06.02.01. What is the estimated prevalence and incidence of dementia and the source of these estimates? | South Africa

06.02.01. What is the estimated prevalence and incidence of dementia and the source of these estimates? | South Africa

14 Aug 2022

The prevalence of dementia in Sub-Saharan Africa and South Africa has not been established conclusively (Kalaria et al., 2008; Kalula et al., 2010). From 2006 to 2050, South Africa’s older population is projected to increase from 3.3 to 6.4 million people (i.e., from 7% to 13% of the country’s population). The World Alzheimer’s report (2015) estimated that in 2015 about 186 000 people were living with dementia in South Africa, for which nearly 75% were women (Prince et al., 2016a). This number is expected to increase to 275 000 by 2030 (Prince et al., 2016a).

Although there are a few research studies on dementia in Sub-Saharan Africa, there is currently no nationally representative prevalence data available for South Africa (De Jager et al., 2017), with large scale community studies needed to confirm the prevalence of dementia (Ramlall et al., 2013). Existing research in South Africa has, for example, investigated the knowledge, attitudes, and beliefs about dementia in an urban Xhosa speaking community (Khonje et al., 2015), has examined the caregiving experiences for people with dementia (Gurayah, 2015; Pretorius et al., 2009), and has explored the consequences of stigma and related socio-cultural beliefs regarding people with dementia (Mkhonto & Hanssen, 2018).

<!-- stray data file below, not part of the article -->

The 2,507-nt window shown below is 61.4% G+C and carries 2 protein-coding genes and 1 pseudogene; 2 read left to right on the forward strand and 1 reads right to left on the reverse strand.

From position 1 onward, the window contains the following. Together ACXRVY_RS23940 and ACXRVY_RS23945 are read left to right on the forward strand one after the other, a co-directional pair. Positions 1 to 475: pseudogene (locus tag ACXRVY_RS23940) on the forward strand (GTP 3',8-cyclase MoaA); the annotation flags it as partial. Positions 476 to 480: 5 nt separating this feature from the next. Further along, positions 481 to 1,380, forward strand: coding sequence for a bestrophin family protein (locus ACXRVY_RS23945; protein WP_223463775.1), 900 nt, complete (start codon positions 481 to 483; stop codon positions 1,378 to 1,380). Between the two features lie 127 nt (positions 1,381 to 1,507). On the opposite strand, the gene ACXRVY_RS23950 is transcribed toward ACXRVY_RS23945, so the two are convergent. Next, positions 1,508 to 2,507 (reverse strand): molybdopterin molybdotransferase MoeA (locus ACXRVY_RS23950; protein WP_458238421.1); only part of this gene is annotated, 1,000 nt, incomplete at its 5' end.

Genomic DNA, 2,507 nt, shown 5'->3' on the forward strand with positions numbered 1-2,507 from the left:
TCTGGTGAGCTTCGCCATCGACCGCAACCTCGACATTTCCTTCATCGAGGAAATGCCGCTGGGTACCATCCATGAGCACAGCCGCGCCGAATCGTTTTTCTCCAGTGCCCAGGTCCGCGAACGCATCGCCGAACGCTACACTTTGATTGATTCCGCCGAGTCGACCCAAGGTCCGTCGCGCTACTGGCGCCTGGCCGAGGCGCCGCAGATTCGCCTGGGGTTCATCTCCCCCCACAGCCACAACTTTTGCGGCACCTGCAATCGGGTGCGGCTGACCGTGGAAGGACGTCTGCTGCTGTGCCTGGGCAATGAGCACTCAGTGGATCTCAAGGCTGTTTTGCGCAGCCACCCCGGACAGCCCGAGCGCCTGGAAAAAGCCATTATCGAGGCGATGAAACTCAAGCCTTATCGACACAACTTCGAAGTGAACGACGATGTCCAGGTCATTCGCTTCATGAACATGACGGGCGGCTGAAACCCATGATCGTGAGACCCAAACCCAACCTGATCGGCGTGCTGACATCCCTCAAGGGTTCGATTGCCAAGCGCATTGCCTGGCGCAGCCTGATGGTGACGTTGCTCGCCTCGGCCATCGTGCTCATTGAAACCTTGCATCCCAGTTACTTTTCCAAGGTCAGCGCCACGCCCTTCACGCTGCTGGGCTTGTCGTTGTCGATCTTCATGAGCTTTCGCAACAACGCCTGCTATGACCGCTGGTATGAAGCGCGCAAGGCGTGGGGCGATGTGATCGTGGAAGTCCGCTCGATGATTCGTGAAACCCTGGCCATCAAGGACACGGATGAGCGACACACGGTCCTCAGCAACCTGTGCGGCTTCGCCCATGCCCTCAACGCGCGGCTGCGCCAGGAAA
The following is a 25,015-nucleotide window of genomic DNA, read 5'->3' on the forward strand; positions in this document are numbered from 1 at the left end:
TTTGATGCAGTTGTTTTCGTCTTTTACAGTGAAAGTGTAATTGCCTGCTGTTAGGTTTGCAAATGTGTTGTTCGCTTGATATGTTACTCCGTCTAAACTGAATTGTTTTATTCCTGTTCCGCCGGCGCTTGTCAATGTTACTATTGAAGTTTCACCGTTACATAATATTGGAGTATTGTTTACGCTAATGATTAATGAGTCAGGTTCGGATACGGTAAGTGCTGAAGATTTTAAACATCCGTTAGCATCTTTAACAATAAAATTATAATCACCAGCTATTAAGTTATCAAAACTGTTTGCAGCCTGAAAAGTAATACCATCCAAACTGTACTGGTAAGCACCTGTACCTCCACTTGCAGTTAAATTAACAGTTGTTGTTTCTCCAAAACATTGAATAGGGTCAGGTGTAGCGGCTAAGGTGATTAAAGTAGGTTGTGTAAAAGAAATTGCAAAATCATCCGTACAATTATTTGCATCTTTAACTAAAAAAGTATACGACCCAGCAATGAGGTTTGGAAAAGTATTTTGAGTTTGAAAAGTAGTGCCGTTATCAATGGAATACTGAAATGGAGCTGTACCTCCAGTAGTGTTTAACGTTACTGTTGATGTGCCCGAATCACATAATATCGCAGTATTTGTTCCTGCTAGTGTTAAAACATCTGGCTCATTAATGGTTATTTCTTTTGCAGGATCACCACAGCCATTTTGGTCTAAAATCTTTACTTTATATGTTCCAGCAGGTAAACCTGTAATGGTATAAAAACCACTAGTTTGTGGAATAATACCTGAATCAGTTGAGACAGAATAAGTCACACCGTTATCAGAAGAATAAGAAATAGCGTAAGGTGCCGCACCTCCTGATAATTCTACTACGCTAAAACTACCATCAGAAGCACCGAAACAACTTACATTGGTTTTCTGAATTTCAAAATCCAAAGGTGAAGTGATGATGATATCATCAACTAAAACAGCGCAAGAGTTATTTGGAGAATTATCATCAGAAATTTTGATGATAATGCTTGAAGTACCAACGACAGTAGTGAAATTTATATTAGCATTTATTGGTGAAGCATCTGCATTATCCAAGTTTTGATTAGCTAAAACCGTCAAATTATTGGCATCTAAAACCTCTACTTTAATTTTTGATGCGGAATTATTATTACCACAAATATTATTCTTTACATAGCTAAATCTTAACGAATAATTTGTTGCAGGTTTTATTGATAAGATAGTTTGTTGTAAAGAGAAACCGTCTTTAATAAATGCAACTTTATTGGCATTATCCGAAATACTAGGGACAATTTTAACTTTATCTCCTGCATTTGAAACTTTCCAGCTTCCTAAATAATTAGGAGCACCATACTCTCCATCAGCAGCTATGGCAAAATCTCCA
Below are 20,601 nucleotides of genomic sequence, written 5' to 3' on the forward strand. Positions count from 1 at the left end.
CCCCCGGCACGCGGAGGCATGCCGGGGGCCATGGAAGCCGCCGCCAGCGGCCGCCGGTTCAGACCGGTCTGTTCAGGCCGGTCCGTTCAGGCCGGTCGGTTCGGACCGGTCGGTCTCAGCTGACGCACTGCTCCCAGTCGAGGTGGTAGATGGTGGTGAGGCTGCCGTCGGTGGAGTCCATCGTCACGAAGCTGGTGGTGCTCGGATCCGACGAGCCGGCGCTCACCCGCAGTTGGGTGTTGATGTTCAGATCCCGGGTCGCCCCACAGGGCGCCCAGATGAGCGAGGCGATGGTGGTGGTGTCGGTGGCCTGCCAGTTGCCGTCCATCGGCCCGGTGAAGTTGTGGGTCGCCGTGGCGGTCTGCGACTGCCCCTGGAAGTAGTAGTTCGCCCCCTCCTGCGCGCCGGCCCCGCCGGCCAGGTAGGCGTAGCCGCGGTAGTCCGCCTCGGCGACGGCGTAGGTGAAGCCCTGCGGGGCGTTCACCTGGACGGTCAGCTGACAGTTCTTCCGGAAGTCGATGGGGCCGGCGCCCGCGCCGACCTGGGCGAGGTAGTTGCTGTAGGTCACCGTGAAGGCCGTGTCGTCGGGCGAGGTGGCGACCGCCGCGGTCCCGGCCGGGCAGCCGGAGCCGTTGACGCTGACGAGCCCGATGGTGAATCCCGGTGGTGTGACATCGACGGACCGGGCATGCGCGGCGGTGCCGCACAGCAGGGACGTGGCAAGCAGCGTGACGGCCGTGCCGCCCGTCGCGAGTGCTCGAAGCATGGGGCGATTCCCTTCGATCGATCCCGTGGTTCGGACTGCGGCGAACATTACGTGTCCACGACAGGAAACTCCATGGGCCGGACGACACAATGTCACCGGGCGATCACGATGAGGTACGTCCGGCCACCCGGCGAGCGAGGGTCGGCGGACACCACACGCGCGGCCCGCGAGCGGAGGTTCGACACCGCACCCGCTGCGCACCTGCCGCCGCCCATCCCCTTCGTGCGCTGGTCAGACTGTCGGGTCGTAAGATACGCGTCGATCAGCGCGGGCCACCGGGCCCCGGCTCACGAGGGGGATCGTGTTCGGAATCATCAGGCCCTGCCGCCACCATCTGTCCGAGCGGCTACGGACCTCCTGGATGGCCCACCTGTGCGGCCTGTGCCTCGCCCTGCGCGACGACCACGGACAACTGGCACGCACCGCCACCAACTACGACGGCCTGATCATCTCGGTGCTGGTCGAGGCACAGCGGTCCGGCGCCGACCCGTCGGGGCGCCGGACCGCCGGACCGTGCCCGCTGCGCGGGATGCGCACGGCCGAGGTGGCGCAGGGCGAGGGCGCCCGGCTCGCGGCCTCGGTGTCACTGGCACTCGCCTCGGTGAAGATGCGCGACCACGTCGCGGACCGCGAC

Smaller studies have provided estimations of prevalence of dementia in South Africa. In 2010, a study examined all patients (N=305) at the UCT/Groote Schuur Hospital memory clinic between 2003 and 2008. The study evaluated the role and function of this facility in a resource-limited context and found that family members cared for 79% of patients (of which 74% lived with a spouse or an adult child), whereas 6% were institutionalised and 10% lived alone (Kalula et al., 2010). Depression was associated with 15% of patients and although Alzheimer’s disease was still the most common, when compared to other countries, vascular dementia (VaD) had a higher prevalence in South Africa (Kalula et al., 2010). This finding is suggestive of a high prevalence of stroke and associated risk factors that are not adequately addressed by the current health care systems (Kalula et al., 2010).

Working with the 10/66 Group, the University of the Free State examined an urban black community and reported a higher than expected 6% prevalence rate for persons 65 years and older (De Jager et al., 2015), while previous rates for Southern Africa have estimated 2.1% (Radebe, 2010). A smaller household study (N=100) in another urban, isiXhosa-speaking community in the Western Cape (Khayelitsha) found that 22% of households had a person over the age of 60 living in the area, of which 10% reported having more than one over the age of 60 (Khonje et al., 2015).